Then started to add medium details and small ones at the end. If things like screws, etc., are not different, I keep the same object data; it’s helpful later. At every step of modeling, I’m focused on the scale of things and how it fits. When I was happy with the results of the upper body, I started modeling the chassis.

As I knew these parts would be hidden and hard to see, so I decided to give less attention to it than I gave to the upper body. If it comes to things like an engine or a suspension, I want to keep it simple and simultaneously complicated to a viewer.

If you’d like to model a detailed suspension or an engine, it could take an eternity to end it. Between modeling the upper body and the chassis, I created the final model of a wheel.

It was a good time to take a break from modeling the vehicle and do something different. The tread of the tire was simply made from a pattern photo I found on the internet and added an array modifier to it then bent with a simple deform modifier.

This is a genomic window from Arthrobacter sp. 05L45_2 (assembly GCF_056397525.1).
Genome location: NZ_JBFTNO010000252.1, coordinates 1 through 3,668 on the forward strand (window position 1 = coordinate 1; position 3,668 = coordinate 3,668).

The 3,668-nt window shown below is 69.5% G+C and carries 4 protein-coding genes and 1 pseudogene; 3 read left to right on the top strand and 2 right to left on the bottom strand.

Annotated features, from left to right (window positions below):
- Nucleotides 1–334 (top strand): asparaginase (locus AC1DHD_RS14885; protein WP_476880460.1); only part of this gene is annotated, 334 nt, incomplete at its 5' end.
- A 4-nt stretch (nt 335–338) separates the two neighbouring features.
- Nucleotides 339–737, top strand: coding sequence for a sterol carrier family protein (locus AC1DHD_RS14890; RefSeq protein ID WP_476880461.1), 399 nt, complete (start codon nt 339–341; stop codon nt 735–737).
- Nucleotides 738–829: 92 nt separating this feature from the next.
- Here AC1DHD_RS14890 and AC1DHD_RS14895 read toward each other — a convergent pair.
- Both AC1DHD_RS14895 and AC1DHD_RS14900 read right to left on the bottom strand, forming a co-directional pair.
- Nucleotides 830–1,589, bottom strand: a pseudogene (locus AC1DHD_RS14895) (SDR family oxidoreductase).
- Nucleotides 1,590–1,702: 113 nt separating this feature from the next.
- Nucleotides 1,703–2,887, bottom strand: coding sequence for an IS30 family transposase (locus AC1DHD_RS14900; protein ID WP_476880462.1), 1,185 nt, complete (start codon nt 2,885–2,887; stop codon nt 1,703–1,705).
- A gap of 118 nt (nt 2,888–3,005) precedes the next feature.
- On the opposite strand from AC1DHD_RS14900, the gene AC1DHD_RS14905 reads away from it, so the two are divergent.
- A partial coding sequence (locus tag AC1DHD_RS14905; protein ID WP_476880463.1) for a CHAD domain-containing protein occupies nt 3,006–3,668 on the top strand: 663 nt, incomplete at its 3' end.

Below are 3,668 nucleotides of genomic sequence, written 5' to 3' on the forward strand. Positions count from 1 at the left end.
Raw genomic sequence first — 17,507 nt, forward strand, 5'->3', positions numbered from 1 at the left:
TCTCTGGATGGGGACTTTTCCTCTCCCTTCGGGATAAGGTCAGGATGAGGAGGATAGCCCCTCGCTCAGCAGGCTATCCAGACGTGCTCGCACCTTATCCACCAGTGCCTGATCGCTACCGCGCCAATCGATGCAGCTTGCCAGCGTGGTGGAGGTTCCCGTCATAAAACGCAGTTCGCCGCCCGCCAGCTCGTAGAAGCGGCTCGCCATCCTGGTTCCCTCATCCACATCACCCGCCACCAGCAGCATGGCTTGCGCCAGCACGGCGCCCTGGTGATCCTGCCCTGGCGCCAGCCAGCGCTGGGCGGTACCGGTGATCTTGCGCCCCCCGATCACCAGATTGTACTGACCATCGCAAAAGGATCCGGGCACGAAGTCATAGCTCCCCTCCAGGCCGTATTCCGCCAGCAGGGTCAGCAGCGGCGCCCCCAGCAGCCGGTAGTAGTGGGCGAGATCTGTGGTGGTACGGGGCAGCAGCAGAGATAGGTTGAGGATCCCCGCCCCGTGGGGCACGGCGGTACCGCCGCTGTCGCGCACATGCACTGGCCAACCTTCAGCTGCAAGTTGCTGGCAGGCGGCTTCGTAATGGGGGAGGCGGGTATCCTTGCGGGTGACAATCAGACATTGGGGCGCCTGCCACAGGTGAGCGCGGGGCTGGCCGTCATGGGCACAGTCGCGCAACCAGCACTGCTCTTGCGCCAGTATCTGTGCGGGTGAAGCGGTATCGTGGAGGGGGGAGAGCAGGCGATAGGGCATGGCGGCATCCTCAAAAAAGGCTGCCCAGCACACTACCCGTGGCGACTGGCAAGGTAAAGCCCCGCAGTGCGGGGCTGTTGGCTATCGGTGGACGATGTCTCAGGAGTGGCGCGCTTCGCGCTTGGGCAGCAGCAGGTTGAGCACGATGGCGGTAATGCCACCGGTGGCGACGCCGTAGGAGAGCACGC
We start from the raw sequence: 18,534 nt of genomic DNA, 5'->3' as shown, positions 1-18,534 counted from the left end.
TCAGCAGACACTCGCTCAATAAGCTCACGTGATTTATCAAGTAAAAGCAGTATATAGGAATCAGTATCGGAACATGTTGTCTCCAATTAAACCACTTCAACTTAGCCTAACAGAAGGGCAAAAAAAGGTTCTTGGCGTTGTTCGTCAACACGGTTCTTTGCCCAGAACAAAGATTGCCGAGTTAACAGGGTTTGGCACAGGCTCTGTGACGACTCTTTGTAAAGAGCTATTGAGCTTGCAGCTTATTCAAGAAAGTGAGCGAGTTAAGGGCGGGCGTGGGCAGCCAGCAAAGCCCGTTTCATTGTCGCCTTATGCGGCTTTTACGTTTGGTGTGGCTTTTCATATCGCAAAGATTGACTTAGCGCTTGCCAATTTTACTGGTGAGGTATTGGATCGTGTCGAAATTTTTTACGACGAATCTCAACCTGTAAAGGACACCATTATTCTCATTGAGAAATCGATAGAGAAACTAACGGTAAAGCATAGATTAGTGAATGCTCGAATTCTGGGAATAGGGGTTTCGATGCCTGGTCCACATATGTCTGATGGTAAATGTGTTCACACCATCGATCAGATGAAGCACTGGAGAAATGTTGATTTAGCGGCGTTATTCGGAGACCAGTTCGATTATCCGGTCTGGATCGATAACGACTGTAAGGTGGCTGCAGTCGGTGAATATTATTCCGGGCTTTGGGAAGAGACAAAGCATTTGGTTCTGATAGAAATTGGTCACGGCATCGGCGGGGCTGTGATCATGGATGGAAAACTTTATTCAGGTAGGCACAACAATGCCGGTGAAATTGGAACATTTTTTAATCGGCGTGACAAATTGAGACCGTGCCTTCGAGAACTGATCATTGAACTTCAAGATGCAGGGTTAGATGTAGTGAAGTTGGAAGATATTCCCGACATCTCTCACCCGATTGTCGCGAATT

When the tire was ready, I modeled the rest of the wheel. I also created all of the writings in Photoshop and saved them as SVG to create geometry from it.

As the SVG image was imported into Blender, I had to make the mesh clean for beveling, so I used an addon called “QuadRemesher”; it’s a good addon if you don’t want to waste your time with messy things like this.

After that, I ended the suspension, and I was almost there, but then I had to add the turret and the bumper I mentioned earlier. I didn’t decide to model an interior of the vehicle; an exterior was enough for me.